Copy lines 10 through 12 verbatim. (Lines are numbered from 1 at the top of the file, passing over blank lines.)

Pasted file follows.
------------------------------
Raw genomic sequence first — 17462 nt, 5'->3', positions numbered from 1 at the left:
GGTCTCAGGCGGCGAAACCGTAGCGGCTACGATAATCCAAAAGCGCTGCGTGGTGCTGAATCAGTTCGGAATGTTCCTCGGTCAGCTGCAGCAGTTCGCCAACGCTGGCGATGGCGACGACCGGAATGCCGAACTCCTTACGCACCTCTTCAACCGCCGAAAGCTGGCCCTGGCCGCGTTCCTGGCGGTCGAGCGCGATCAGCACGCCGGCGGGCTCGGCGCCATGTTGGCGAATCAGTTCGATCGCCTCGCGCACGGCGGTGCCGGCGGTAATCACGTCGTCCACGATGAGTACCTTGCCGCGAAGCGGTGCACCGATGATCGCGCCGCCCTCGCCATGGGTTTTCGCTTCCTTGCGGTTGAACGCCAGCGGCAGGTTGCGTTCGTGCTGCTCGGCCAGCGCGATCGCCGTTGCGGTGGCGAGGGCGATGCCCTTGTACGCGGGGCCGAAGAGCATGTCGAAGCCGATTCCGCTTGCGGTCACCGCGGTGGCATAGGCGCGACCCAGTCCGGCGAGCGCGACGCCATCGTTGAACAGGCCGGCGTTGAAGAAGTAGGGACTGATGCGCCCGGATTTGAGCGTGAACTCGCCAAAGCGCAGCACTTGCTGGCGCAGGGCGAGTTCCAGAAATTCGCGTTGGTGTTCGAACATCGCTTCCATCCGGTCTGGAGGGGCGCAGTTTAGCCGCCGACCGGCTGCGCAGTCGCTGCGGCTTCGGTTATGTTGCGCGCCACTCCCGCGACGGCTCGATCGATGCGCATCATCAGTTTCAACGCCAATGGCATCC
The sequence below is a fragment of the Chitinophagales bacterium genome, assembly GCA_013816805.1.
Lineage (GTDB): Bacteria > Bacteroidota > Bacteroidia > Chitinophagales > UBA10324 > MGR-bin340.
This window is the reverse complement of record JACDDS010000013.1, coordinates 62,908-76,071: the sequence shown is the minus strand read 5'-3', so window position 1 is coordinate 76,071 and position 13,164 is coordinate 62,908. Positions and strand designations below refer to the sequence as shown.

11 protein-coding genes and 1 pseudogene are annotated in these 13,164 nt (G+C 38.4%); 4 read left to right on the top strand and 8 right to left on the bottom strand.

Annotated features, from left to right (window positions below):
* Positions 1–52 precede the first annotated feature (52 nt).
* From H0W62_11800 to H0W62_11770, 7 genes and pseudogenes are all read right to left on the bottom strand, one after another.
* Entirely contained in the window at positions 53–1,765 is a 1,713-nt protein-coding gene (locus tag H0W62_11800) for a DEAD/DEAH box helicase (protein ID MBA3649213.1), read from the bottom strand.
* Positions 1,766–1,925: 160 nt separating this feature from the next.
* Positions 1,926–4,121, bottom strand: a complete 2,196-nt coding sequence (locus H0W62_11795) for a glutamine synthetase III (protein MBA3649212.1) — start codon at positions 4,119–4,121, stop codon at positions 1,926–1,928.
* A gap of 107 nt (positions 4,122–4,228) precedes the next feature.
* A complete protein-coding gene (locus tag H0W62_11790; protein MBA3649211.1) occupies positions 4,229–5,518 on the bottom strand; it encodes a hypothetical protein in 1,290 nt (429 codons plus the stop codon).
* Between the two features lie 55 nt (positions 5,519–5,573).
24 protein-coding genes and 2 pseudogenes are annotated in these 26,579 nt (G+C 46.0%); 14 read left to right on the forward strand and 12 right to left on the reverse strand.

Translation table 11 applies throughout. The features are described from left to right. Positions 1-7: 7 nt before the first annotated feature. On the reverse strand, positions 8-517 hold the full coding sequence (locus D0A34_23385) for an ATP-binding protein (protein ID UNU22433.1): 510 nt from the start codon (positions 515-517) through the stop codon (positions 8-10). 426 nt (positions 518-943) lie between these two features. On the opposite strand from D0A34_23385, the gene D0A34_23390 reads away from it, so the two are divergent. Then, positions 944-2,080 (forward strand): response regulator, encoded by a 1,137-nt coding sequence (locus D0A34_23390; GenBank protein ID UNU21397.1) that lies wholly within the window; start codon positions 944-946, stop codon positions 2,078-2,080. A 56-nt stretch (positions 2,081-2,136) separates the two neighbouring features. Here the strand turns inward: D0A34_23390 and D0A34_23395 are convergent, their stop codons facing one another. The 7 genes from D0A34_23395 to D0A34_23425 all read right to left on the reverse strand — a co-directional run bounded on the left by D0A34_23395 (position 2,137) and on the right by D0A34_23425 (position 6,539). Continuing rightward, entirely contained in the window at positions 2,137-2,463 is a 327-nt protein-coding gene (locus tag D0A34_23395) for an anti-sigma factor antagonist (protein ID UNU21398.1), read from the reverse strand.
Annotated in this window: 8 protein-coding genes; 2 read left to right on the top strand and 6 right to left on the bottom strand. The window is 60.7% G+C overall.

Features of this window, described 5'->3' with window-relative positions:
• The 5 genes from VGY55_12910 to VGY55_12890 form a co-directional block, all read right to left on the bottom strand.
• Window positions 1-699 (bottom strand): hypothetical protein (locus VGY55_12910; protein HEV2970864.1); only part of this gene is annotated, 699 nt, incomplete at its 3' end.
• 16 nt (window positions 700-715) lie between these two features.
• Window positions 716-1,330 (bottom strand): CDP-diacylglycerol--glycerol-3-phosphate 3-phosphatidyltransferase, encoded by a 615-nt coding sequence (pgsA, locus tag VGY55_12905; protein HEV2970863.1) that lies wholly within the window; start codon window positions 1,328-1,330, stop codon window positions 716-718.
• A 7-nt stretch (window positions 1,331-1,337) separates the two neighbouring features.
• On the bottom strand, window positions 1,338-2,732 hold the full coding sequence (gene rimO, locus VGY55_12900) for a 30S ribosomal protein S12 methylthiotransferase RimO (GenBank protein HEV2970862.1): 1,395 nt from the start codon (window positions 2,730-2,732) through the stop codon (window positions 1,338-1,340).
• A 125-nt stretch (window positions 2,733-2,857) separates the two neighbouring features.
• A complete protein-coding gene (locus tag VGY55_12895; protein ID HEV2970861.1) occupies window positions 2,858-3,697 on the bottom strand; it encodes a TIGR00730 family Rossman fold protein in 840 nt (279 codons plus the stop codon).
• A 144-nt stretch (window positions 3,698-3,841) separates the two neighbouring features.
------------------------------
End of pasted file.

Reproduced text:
* Entirely contained in the window at positions 53–1,765 is a 1,713-nt protein-coding gene (locus tag H0W62_11800) for a DEAD/DEAH box helicase (protein ID MBA3649213.1), read from the bottom strand.
* Positions 1,766–1,925: 160 nt separating this feature from the next.
* Positions 1,926–4,121, bottom strand: a complete 2,196-nt coding sequence (locus H0W62_11795) for a glutamine synthetase III (protein MBA3649212.1) — start codon at positions 4,119–4,121, stop codon at positions 1,926–1,928.